Just thinking about the issues of generating exposure for the Lucee platform and possibly attracting new devs. There should be a concerted effort to cross-link - people/orgs linking to the Lucee homepage, docs, etc. Links from Lucee wiki, etc. to blog posts with relevant information, etc. Cross-linking will drive search rankings and help generate traffic.
That’s a good start but not necessarily enough on its own, but we could all help generate more awareness about Lucee through content generation that breaks out from just Lucee. I have been writing blog posts lately about Lucee and various other things. One of them in particular, about my shell script to stop and start Lucee and Nginx:
has generated over 50,000 views since I originally posted it in late February, and it is still generating a lot of traffic everyday. I figure some of that traffic is related to people looking for Nginx scripts, but I don’t know how much is Nginx-related and how much is Lucee-related. I am going to continue blogging in that vein - mixing subject matter like Nginx and Lucee, jQuery on the client with Lucee on the server, etc.
As for why Lucee, that’s my entire point about pushing performance. A new Lucee dialect is a positive move. Add better tooling - IDE, text editor plugins ( good to see that in motion already ), and you have a good case for Lucee, but not quite a compelling case. Rev up performance and I believe you have a compelling case for Lucee over other platforms. Components of success:
- Lucee IDE and plugins for text editors
- Engine re-write targeted at generating optimized Java code for maximum performance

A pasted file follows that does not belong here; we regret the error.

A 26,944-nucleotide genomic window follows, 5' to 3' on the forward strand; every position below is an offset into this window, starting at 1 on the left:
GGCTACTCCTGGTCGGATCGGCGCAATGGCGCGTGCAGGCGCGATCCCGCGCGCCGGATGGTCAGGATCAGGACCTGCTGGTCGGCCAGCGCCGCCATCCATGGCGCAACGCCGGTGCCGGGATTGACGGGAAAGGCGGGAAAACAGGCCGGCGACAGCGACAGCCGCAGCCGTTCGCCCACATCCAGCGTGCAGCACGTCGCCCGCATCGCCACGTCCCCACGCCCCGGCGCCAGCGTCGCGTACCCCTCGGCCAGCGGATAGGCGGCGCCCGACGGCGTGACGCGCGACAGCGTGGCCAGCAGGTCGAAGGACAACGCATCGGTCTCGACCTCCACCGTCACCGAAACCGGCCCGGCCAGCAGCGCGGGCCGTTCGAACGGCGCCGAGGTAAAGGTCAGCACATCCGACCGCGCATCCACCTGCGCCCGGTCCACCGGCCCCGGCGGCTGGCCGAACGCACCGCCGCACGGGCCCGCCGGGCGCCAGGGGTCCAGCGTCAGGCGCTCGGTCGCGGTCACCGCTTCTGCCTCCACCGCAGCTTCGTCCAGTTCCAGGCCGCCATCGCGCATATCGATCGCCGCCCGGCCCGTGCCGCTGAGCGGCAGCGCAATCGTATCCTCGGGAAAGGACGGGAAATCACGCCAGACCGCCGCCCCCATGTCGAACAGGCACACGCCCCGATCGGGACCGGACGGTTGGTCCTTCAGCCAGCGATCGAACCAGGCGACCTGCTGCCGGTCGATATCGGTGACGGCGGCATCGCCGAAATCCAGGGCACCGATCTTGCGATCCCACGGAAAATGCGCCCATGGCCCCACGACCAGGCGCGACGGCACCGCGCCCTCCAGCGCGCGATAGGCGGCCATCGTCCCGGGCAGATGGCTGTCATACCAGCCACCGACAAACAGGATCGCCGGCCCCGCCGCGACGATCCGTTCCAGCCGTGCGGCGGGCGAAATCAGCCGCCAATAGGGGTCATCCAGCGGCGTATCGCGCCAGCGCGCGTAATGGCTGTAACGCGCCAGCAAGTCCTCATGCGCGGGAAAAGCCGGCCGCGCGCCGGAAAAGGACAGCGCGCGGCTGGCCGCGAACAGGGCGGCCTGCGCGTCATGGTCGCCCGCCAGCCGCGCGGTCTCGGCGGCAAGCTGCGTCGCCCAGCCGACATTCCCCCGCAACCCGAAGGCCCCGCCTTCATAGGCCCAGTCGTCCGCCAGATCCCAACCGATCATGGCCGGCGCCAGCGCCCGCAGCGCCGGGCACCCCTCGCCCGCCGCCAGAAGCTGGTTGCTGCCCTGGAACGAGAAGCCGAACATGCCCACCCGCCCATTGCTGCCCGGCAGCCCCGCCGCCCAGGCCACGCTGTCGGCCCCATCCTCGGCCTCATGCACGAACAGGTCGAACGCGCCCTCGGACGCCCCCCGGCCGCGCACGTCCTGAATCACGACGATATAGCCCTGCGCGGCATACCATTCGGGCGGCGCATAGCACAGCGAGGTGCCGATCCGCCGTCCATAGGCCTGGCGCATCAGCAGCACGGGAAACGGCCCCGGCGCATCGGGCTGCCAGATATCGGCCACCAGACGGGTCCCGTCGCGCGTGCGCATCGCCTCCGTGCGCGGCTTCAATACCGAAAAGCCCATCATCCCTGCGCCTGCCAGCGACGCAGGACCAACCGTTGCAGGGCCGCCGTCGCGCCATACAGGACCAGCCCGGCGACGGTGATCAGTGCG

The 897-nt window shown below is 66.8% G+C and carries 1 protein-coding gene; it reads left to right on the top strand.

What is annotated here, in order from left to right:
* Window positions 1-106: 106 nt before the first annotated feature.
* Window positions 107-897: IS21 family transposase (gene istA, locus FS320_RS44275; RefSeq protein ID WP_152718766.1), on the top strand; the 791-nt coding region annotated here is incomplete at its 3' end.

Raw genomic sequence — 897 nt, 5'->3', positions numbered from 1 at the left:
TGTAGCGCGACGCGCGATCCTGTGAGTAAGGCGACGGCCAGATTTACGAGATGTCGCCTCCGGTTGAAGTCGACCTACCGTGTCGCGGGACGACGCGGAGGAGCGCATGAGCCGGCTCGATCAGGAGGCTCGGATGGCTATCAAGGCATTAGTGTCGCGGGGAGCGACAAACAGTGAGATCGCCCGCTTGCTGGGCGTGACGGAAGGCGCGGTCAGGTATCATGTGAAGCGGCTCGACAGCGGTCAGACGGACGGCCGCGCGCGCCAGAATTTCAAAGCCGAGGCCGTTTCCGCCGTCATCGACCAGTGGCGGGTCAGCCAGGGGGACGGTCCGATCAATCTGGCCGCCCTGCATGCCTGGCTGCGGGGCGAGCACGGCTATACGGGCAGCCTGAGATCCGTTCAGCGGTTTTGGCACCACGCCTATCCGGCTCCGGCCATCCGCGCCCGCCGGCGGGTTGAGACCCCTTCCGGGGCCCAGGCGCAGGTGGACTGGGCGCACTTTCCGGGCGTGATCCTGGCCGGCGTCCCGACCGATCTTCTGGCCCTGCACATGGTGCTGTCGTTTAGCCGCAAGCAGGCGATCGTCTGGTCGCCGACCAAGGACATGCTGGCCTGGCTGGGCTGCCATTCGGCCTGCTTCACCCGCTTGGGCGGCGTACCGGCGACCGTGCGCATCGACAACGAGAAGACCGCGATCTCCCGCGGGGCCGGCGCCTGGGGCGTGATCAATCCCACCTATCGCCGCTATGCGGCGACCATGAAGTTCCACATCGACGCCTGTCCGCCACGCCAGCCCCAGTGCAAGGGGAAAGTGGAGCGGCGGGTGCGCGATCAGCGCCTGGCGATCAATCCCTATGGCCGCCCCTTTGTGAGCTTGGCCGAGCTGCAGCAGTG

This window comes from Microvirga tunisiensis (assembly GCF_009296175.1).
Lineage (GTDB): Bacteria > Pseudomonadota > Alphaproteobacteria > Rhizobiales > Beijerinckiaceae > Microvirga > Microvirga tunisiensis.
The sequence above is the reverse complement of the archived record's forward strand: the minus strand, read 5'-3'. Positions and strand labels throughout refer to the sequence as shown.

- A successful web site using Lucee as a showcase
What about a project to generate an optimized Java version of Coldbox or FW/1? That would provide an immediate boost to sites running those frameworks without trying to optimize any and all CFML code. Is that still too big a scope?> On Jun 11, 2015, at 9:44 AM, Andrew Penhorwood <@Andrew_Penhorwood> wrote:
Adam Cameron wrote this blog ( http://blog.adamcameron.me/2015/06/cfml-does-it-have-usp-any-more.html ) which was a spin-off of a thread on this list.
My take on CF, the language. First lets get out of the way programming experience. I started programming in 1980 long before CF or the web. I have used around 25 computer language to include Assembler, Java and Visual Basic. So learning something new is not an issue. I can do that in about a month. But I have used CF day in and day out for the last 15 years. The main reason is bang for your buck. Getting stuff done in CF is easy. If I need to talk to the database I simply use cfquery (tag or script). Nothing gets in my way since I can stuff any valid SQL between my tags. Need to talk to a 3rd party on the web, makes that easy. Need to keep my variable space clean then use cffunction. Have you ever tried to do some of these things with other languages? Let’s just say not easy. Maybe that has changed I don’t know because what I have works.
Need to add some functions not in CF or Lucee? Add a jar file, create an object and you are in business. All of the Java world is open to me by this one feature. Need something to run faster, write your own java class and you just extended the language. Back before encryption was built in I write CF_Enigma, a java based blowfish encryption engine. It was easy and fast.
Now there comes another selling point for CF. For a number of years I was a contract programmer. So short term projects. In my travels the average PHP programmer makes $40K to $50K per year. The average CF programmer makes $70K. Big difference. On contract gigs the amounts go up. Around $50 / hour for a good contract programmer is normal and I have seen as much as $90 / hour. Maybe PHP guys pull in those amounts but I have not seen it.
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